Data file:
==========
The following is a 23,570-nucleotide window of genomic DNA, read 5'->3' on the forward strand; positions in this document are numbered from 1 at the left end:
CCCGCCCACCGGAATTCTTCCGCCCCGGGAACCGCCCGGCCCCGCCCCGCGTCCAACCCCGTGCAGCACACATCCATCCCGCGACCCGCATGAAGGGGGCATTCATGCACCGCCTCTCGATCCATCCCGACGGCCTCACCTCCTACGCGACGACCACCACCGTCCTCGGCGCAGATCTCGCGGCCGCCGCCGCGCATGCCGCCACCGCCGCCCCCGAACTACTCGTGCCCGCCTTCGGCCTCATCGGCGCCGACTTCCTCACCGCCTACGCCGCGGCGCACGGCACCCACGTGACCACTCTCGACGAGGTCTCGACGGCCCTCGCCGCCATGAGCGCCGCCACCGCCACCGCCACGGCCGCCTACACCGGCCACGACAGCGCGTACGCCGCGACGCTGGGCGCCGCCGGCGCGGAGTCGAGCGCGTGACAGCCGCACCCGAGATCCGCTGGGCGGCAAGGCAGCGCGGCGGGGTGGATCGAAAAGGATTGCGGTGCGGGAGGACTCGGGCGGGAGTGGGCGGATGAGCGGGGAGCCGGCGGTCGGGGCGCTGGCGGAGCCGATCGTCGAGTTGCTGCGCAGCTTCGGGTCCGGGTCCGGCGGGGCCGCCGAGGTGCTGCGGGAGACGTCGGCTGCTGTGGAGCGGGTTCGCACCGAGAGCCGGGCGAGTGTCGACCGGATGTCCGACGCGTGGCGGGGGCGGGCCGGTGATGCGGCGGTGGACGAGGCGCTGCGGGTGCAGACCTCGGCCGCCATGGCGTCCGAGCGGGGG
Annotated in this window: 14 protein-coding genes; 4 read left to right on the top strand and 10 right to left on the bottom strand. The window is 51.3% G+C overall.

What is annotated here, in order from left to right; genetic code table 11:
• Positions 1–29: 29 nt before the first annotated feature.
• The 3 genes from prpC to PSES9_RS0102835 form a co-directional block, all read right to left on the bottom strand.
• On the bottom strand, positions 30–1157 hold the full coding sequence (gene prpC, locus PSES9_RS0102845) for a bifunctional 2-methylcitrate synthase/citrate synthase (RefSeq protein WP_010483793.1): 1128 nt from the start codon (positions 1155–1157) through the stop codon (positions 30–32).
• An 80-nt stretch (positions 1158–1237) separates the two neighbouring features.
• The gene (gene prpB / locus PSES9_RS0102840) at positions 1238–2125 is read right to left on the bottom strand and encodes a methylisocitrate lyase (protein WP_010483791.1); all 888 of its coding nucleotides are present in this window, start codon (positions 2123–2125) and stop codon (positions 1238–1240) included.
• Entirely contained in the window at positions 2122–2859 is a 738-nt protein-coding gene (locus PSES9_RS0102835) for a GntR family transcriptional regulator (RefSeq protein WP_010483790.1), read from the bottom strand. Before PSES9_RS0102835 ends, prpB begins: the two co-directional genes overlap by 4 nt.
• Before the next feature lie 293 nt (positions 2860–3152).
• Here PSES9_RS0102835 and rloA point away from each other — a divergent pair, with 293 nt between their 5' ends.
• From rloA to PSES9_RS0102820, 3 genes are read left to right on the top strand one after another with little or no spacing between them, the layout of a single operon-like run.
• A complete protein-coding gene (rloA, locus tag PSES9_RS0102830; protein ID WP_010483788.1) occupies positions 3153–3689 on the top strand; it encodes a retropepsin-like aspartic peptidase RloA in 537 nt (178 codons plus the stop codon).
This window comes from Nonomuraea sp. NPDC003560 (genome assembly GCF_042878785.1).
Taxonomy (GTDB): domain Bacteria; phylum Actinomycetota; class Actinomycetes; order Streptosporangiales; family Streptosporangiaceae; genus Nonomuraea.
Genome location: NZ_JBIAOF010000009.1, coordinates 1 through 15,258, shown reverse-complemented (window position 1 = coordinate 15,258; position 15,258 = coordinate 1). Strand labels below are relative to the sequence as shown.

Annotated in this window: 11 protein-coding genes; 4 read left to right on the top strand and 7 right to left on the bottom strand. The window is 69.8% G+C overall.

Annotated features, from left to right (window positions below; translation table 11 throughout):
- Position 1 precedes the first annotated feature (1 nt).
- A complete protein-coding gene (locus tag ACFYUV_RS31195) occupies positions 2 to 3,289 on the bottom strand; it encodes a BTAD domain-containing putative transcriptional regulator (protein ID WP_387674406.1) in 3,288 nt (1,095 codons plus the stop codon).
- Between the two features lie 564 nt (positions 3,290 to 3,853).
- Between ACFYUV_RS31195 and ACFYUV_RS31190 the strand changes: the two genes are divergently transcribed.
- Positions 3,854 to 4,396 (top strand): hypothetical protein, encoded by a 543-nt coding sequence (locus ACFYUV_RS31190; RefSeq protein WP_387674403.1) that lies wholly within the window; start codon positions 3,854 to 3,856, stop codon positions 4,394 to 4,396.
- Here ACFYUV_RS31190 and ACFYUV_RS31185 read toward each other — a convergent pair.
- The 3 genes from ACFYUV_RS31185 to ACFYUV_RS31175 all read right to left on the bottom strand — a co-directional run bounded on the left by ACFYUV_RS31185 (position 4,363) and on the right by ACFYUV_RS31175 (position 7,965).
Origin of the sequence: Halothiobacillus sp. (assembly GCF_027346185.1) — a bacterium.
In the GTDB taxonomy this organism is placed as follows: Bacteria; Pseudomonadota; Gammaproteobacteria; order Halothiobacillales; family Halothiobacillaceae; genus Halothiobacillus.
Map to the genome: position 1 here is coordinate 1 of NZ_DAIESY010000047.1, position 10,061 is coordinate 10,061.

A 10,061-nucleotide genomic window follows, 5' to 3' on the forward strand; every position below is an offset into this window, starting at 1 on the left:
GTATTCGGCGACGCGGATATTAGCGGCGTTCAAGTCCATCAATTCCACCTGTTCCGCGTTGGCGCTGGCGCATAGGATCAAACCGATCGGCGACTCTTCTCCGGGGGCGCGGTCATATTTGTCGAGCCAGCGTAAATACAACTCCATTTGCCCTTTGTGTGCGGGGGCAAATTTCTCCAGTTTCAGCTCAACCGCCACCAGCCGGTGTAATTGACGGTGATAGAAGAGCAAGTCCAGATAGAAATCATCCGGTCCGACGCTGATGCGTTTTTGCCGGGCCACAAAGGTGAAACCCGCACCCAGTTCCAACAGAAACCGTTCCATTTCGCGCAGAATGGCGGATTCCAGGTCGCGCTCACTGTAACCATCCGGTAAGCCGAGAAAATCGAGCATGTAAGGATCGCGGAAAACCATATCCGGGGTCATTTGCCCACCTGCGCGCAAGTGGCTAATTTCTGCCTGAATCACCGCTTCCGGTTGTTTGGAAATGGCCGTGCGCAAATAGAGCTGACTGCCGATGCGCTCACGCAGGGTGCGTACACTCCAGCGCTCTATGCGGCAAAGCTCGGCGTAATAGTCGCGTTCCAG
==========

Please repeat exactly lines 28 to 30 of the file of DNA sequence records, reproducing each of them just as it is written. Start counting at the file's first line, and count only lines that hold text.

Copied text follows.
In the GTDB taxonomy this organism is placed as follows: Bacteria; Pseudomonadota; Gammaproteobacteria; order Halothiobacillales; family Halothiobacillaceae; genus Halothiobacillus.
Map to the genome: position 1 here is coordinate 1 of NZ_DAIESY010000047.1, position 10,061 is coordinate 10,061.

A 10,061-nucleotide genomic window follows, 5' to 3' on the forward strand; every position below is an offset into this window, starting at 1 on the left: